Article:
Getting to Know Purina® Noble Goat® Dairy Parlor 16
Purina® Noble Goat® Dairy Parlor 16 is an all-natural*, fully fortified pelleted feed designed for optimum milk production in lactating dairy goats. Its special formula delivers the nutrition and performance your goat needs and provides the difference in overall growth and health you expect from Purina Mills. The ingredients found in all Noble Goat® products are carefully selected based on Purina’s® expert research, so you know that you’re getting quality, productivity, and value in each bag.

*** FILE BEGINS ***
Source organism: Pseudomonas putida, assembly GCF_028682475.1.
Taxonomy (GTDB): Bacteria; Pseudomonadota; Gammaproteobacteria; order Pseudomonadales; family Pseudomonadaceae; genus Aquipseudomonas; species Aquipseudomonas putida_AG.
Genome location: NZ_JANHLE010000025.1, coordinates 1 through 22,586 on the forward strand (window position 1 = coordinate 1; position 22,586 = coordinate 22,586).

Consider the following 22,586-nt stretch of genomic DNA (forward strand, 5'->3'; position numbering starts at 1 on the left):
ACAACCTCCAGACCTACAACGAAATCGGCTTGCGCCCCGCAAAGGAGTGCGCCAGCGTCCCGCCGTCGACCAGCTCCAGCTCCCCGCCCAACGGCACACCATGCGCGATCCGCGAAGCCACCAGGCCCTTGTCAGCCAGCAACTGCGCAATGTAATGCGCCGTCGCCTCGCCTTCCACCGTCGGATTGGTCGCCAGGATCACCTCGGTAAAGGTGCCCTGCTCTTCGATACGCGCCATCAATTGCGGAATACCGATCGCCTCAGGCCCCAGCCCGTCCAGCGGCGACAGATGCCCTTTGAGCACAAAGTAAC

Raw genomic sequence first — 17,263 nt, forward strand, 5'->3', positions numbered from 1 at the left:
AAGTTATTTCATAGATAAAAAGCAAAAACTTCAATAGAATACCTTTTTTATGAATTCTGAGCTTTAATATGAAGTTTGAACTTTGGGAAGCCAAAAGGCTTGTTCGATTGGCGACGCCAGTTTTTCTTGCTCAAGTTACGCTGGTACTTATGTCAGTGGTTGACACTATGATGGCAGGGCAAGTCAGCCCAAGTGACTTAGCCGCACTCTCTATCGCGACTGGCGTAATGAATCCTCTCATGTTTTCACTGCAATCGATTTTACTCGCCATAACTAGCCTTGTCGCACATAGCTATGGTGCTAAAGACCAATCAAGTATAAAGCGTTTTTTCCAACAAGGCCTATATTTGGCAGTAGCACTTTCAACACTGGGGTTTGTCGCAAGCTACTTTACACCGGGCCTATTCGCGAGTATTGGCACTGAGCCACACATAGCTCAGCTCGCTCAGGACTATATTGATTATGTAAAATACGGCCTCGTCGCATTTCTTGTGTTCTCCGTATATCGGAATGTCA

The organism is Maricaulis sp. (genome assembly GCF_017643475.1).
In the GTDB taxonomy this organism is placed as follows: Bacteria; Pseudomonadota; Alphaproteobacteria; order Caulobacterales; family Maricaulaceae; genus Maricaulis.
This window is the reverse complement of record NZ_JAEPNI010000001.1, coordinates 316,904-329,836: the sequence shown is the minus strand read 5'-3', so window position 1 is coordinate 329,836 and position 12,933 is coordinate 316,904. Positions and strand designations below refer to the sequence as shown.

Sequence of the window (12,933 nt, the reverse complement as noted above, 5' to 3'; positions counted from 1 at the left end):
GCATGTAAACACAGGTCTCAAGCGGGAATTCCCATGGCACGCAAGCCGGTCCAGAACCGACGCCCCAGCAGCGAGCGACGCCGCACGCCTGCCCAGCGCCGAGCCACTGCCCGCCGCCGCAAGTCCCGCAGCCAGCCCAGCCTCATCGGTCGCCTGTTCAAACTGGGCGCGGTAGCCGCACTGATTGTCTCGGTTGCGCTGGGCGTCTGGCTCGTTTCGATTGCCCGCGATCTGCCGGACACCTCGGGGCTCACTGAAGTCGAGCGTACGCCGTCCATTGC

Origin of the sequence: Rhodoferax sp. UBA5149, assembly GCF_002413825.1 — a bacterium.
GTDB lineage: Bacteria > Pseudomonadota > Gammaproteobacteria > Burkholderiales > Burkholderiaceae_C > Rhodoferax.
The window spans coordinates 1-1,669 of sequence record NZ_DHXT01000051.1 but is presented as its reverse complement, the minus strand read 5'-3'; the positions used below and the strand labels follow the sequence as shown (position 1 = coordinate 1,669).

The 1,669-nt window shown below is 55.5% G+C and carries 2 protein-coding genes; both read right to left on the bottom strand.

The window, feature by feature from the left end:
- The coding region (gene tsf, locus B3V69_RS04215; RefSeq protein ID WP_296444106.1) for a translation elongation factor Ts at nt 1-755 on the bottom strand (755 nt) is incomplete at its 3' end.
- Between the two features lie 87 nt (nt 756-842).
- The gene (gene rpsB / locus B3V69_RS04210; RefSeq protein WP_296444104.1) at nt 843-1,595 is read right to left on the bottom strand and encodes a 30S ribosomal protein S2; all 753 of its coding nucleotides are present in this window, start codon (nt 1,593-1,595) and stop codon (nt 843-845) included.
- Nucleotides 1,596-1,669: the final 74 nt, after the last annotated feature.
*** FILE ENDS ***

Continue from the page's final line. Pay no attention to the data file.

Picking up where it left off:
• Nutritionally balanced: provides the proper balance of high-quality proteins, vitamins, minerals and other nutrients
  • Appetizing, high quality ingredients: consistent quality ensures top performance and goat acceptability
  • Diamond V® Yeast Culture: helps maximize feed digestion and stabilizes rumen fermentation during stress
  • Availa-4® minerals: balanced combination of organic zinc, manganese, copper and cobalt for optimum growth and immune system support
  • Pelleted: minimal separation of ingredients, easy to handle
Remember that feed consumption will vary with life stage, environment, and activity. Also, be sure adequate amounts of fresh, clean water are always available. This product is available regionally, so please check with your local Purina Mills dealer for ordering details.

*with added vitamins, minerals and amino acids